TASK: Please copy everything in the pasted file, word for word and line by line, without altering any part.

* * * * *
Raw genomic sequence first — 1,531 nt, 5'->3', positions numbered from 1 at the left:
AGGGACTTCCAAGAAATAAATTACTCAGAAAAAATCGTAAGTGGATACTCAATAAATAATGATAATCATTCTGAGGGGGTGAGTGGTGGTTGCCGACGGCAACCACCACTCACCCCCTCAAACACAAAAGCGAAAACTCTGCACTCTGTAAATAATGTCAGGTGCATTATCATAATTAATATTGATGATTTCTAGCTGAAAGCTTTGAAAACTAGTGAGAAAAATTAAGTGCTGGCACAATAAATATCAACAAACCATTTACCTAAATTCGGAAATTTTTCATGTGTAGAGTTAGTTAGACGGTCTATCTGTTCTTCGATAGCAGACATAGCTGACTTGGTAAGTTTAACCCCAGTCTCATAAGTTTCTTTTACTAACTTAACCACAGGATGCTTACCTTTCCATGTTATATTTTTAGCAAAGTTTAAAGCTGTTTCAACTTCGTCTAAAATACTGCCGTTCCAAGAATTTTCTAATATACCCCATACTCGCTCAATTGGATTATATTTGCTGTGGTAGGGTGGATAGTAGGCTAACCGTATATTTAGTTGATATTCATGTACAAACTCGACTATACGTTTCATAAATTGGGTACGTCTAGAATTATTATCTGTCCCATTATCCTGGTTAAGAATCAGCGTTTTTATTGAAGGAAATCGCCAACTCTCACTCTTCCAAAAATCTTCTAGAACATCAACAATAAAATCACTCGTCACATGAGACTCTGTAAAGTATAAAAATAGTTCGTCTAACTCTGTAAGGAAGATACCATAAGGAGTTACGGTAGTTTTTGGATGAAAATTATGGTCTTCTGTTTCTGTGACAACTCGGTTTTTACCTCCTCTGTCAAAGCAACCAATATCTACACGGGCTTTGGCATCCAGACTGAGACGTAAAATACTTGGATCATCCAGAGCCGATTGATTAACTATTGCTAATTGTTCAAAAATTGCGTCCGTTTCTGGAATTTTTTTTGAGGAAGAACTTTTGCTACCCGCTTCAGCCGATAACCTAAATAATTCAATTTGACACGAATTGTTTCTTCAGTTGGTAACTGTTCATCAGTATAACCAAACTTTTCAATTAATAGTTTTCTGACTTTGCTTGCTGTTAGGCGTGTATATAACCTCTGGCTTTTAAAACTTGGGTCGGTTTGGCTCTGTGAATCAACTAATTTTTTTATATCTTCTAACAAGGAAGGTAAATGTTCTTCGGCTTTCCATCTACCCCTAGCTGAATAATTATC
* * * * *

Raw genomic sequence first — 1,531 nt, 5'->3', positions numbered from 1 at the left:
AGGGACTTCCAAGAAATAAATTACTCAGAAAAAATCGTAAGTGGATACTCAATAAATAATGATAATCATTCTGAGGGGGTGAGTGGTGGTTGCCGACGGCAACCACCACTCACCCCCTCAAACACAAAAGCGAAAACTCTGCACTCTGTAAATAATGTCAGGTGCATTATCATAATTAATATTGATGATTTCTAGCTGAAAGCTTTGAAAACTAGTGAGAAAAATTAAGTGCTGGCACAATAAATATCAACAAACCATTTACCTAAATTCGGAAATTTTTCATGTGTAGAGTTAGTTAGACGGTCTATCTGTTCTTCGATAGCAGACATAGCTGACTTGGTAAGTTTAACCCCAGTCTCATAAGTTTCTTTTACTAACTTAACCACAGGATGCTTACCTTTCCATGTTATATTTTTAGCAAAGTTTAAAGCTGTTTCAACTTCGTCTAAAATACTGCCGTTCCAAGAATTTTCTAATATACCCCATACTCGCTCAATTGGATTATATTTGCTGTGGTAGGGTGGATAGTAGGCTAACCGTATATTTAGTTGATATTCATGTACAAACTCGACTATACGTTTCATAAATTGGGTACGTCTAGAATTATTATCTGTCCCATTATCCTGGTTAAGAATCAGCGTTTTTATTGAAGGAAATCGCCAACTCTCACTCTTCCAAAAATCTTCTAGAACATCAACAATAAAATCACTCGTCACATGAGACTCTGTAAAGTATAAAAATAGTTCGTCTAACTCTGTAAGGAAGATACCATAAGGAGTTACGGTAGTTTTTGGATGAAAATTATGGTCTTCTGTTTCTGTGACAACTCGGTTTTTACCTCCTCTGTCAAAGCAACCAATATCTACACGGGCTTTGGCATCCAGACTGAGACGTAAAATACTTGGATCATCCAGAGCCGATTGATTAACTATTGCTAATTGTTCAAAAATTGCGTCCGTTTCTGGAATTTTTTTTGAGGAAGAACTTTTGCTACCCGCTTCAGCCGATAACCTAAATAATTCAATTTGACACGAATTGTTTCTTCAGTTGGTAACTGTTCATCAGTATAACCAAACTTTTCAATTAATAGTTTTCTGACTTTGCTTGCTGTTAGGCGTGTATATAACCTCTGGCTTTTAAAACTTGGGTCGGTTTGGCTCTGTGAATCAACTAATTTTTTTATATCTTCTAACAAGGAAGGTAAATGTTCTTCGGCTTTCCATCTACCCCTAGCTGAATAATTATC